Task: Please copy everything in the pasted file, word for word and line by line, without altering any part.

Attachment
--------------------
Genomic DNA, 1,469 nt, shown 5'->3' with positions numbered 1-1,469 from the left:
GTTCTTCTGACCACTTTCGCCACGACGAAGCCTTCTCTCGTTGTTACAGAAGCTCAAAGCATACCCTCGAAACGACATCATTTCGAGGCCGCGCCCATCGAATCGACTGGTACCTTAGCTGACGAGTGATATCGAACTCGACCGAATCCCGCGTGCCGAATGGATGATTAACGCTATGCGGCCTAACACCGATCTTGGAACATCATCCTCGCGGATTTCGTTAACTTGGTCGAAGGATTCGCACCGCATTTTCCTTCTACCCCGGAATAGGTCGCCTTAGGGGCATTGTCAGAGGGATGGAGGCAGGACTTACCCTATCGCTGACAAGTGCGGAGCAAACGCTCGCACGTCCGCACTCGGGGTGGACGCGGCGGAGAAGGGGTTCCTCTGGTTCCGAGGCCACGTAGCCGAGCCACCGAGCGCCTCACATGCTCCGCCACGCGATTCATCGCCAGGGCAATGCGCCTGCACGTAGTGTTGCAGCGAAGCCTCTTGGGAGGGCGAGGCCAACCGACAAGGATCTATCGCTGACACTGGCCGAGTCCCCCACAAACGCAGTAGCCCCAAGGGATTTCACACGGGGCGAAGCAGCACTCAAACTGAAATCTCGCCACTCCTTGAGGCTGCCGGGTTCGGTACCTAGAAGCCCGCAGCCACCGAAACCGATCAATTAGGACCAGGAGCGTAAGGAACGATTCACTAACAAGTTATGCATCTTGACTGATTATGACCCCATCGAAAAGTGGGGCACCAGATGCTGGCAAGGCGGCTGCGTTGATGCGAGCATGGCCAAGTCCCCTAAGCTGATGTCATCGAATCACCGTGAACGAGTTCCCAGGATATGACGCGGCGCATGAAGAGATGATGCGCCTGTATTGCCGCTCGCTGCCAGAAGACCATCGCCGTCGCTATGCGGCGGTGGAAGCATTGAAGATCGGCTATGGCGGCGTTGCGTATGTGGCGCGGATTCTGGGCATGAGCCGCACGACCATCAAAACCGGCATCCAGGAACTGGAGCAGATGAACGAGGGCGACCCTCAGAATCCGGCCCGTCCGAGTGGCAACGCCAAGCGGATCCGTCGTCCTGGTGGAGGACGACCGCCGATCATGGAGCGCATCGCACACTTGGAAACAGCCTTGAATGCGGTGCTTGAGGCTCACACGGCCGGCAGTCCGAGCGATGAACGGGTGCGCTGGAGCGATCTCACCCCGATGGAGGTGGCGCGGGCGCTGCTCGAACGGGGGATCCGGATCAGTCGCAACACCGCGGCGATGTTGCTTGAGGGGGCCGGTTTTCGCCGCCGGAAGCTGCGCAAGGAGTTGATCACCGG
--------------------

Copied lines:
Genomic DNA, 1,469 nt, shown 5'->3' with positions numbered 1-1,469 from the left:
GTTCTTCTGACCACTTTCGCCACGACGAAGCCTTCTCTCGTTGTTACAGAAGCTCAAAGCATACCCTCGAAACGACATCATTTCGAGGCCGCGCCCATCGAATCGACTGGTACCTTAGCTGACGAGTGATATCGAACTCGACCGAATCCCGCGTGCCGAATGGATGATTAACGCTATGCGGCCTAACACCGATCTTGGAACATCATCCTCGCGGATTTCGTTAACTTGGTCGAAGGATTCGCACCGCATTTTCCTTCTACCCCGGAATAGGTCGCCTTAGGGGCATTGTCAGAGGGATGGAGGCAGGACTTACCCTATCGCTGACAAGTGCGGAGCAAACGCTCGCACGTCCGCACTCGGGGTGGACGCGGCGGAGAAGGGGTTCCTCTGGTTCCGAGGCCACGTAGCCGAGCCACCGAGCGCCTCACATGCTCCGCCACGCGATTCATCGCCAGGGCAATGCGCCTGCACGTAGTGTTGCAGCGAAGCCTCTTGGGAGGGCGAGGCCAACCGACAAGGATCTATCGCTGACACTGGCCGAGTCCCCCACAAACGCAGTAGCCCCAAGGGATTTCACACGGGGCGAAGCAGCACTCAAACTGAAATCTCGCCACTCCTTGAGGCTGCCGGGTTCGGTACCTAGAAGCCCGCAGCCACCGAAACCGATCAATTAGGACCAGGAGCGTAAGGAACGATTCACTAACAAGTTATGCATCTTGACTGATTATGACCCCATCGAAAAGTGGGGCACCAGATGCTGGCAAGGCGGCTGCGTTGATGCGAGCATGGCCAAGTCCCCTAAGCTGATGTCATCGAATCACCGTGAACGAGTTCCCAGGATATGACGCGGCGCATGAAGAGATGATGCGCCTGTATTGCCGCTCGCTGCCAGAAGACCATCGCCGTCGCTATGCGGCGGTGGAAGCATTGAAGATCGGCTATGGCGGCGTTGCGTATGTGGCGCGGATTCTGGGCATGAGCCGCACGACCATCAAAACCGGCATCCAGGAACTGGAGCAGATGAACGAGGGCGACCCTCAGAATCCGGCCCGTCCGAGTGGCAACGCCAAGCGGATCCGTCGTCCTGGTGGAGGACGACCGCCGATCATGGAGCGCATCGCACACTTGGAAACAGCCTTGAATGCGGTGCTTGAGGCTCACACGGCCGGCAGTCCGAGCGATGAACGGGTGCGCTGGAGCGATCTCACCCCGATGGAGGTGGCGCGGGCGCTGCTCGAACGGGGGATCCGGATCAGTCGCAACACCGCGGCGATGTTGCTTGAGGGGGCCGGTTTTCGCCGCCGGAAGCTGCGCAAGGAGTTGATCACCGG